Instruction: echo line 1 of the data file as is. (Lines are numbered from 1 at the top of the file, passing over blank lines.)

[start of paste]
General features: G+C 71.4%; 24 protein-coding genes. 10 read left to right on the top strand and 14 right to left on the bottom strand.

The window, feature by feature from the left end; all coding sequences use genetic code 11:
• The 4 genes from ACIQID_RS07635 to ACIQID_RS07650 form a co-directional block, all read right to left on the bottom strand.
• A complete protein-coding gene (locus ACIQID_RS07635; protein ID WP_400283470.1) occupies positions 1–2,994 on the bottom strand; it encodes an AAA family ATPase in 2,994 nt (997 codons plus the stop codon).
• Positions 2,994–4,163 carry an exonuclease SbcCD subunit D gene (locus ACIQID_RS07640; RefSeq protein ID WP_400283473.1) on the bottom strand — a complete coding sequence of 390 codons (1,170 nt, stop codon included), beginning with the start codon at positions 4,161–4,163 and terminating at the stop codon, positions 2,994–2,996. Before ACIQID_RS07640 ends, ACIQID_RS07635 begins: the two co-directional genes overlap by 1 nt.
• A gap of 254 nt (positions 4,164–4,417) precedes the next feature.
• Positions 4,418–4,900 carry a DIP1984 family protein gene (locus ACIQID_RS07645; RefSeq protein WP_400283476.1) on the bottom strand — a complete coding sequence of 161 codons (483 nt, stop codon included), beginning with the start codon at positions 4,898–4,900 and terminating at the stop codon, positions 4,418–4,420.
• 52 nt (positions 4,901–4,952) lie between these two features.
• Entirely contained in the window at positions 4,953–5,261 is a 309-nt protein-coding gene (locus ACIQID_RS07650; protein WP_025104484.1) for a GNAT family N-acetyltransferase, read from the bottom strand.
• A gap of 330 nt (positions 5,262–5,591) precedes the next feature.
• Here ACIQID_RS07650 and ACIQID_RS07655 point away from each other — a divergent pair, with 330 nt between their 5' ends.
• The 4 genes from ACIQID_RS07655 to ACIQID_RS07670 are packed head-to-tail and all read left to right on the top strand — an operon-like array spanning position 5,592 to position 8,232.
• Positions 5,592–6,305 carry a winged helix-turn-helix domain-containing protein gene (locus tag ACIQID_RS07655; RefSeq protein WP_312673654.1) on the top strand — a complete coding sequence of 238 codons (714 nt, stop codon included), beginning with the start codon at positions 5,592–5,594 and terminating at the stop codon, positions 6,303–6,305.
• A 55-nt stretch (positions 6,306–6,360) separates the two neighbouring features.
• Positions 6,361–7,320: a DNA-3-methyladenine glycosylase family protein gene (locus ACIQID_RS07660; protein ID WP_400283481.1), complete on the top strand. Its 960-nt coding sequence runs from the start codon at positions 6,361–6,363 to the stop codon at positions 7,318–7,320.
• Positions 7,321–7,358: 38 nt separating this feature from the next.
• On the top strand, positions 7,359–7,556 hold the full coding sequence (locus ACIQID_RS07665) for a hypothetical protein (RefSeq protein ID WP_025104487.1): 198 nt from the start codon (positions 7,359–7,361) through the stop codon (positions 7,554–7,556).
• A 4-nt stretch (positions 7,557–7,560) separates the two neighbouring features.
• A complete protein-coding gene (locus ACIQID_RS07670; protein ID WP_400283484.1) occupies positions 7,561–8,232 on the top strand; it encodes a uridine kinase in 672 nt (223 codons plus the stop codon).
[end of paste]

General features: G+C 71.4%; 24 protein-coding genes. 10 read left to right on the top strand and 14 right to left on the bottom strand.